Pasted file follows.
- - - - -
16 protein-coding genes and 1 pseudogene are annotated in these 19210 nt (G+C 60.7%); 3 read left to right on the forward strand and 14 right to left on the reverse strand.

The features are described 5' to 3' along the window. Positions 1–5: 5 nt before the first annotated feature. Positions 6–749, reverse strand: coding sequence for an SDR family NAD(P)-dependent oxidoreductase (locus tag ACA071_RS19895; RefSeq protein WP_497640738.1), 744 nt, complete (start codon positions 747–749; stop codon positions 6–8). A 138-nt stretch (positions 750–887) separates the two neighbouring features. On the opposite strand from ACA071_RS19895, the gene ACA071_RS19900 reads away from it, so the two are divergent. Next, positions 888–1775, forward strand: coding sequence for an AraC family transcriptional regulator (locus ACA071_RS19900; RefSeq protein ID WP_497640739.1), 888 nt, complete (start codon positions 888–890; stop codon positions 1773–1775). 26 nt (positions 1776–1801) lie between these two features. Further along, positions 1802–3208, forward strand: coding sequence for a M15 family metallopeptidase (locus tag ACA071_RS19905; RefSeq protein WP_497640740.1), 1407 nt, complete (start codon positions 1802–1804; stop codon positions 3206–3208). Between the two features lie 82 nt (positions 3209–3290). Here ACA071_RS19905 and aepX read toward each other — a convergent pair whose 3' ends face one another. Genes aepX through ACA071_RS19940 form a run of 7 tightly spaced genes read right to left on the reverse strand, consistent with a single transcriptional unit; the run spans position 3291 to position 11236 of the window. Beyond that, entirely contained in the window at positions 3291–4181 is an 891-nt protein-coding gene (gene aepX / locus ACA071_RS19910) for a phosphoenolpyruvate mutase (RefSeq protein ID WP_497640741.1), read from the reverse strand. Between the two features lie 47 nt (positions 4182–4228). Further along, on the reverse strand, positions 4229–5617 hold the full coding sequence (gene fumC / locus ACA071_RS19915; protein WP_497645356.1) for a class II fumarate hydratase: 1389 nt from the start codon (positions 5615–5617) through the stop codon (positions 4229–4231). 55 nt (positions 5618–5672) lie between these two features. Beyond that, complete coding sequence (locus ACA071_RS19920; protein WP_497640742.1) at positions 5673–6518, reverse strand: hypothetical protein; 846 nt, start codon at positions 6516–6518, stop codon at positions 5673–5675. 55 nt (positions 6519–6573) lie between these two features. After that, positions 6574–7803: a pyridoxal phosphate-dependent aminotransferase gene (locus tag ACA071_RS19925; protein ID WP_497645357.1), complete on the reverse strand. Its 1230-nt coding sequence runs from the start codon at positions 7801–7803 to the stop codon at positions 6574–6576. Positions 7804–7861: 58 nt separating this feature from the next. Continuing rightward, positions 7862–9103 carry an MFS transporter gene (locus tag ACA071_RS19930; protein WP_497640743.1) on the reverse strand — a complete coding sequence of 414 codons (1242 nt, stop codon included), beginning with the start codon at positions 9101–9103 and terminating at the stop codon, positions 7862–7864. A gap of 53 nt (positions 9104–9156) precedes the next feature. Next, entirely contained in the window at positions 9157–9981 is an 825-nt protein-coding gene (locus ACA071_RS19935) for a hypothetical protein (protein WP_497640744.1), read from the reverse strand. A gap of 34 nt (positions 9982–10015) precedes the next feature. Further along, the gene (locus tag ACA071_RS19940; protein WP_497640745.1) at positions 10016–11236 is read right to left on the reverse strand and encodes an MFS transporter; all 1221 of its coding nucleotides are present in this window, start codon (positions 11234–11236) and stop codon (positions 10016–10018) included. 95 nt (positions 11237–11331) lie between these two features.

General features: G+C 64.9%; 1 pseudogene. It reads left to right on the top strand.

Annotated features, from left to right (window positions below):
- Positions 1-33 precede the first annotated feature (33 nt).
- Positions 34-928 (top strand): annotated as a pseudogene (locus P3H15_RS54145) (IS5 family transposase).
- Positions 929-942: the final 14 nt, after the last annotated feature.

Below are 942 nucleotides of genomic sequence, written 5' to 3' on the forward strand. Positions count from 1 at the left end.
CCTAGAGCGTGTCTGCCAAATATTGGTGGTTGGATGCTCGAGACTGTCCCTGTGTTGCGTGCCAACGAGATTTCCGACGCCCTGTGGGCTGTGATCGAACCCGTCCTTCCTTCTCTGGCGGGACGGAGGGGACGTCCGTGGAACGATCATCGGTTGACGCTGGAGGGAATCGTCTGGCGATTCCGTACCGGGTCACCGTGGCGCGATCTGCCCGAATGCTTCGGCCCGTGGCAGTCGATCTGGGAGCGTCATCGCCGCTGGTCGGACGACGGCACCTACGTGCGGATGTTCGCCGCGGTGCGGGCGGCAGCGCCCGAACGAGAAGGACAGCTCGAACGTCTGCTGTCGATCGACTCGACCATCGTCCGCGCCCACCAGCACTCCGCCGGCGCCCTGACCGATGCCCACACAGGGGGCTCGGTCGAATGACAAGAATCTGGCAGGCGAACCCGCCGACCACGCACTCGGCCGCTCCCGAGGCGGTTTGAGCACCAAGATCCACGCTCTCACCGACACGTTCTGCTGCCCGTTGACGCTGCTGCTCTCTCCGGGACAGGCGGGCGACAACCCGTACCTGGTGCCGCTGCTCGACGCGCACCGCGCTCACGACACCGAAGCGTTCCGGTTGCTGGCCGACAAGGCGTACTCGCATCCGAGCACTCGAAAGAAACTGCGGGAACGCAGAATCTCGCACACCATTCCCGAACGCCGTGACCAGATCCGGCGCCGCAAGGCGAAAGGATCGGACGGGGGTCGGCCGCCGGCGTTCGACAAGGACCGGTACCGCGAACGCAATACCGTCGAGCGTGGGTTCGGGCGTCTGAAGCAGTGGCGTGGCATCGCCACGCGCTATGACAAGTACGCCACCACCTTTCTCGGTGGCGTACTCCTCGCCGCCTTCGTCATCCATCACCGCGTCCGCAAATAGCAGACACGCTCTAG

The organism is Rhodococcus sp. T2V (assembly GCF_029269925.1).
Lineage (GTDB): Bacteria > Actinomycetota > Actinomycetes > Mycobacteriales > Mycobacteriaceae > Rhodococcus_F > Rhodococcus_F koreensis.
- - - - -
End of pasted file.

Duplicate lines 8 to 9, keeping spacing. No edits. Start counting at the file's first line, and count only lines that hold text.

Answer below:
Below are 942 nucleotides of genomic sequence, written 5' to 3' on the forward strand. Positions count from 1 at the left end.
CCTAGAGCGTGTCTGCCAAATATTGGTGGTTGGATGCTCGAGACTGTCCCTGTGTTGCGTGCCAACGAGATTTCCGACGCCCTGTGGGCTGTGATCGAACCCGTCCTTCCTTCTCTGGCGGGACGGAGGGGACGTCCGTGGAACGATCATCGGTTGACGCTGGAGGGAATCGTCTGGCGATTCCGTACCGGGTCACCGTGGCGCGATCTGCCCGAATGCTTCGGCCCGTGGCAGTCGATCTGGGAGCGTCATCGCCGCTGGTCGGACGACGGCACCTACGTGCGGATGTTCGCCGCGGTGCGGGCGGCAGCGCCCGAACGAGAAGGACAGCTCGAACGTCTGCTGTCGATCGACTCGACCATCGTCCGCGCCCACCAGCACTCCGCCGGCGCCCTGACCGATGCCCACACAGGGGGCTCGGTCGAATGACAAGAATCTGGCAGGCGAACCCGCCGACCACGCACTCGGCCGCTCCCGAGGCGGTTTGAGCACCAAGATCCACGCTCTCACCGACACGTTCTGCTGCCCGTTGACGCTGCTGCTCTCTCCGGGACAGGCGGGCGACAACCCGTACCTGGTGCCGCTGCTCGACGCGCACCGCGCTCACGACACCGAAGCGTTCCGGTTGCTGGCCGACAAGGCGTACTCGCATCCGAGCACTCGAAAGAAACTGCGGGAACGCAGAATCTCGCACACCATTCCCGAACGCCGTGACCAGATCCGGCGCCGCAAGGCGAAAGGATCGGACGGGGGTCGGCCGCCGGCGTTCGACAAGGACCGGTACCGCGAACGCAATACCGTCGAGCGTGGGTTCGGGCGTCTGAAGCAGTGGCGTGGCATCGCCACGCGCTATGACAAGTACGCCACCACCTTTCTCGGTGGCGTACTCCTCGCCGCCTTCGTCATCCATCACCGCGTCCGCAAATAGCAGACACGCTCTAG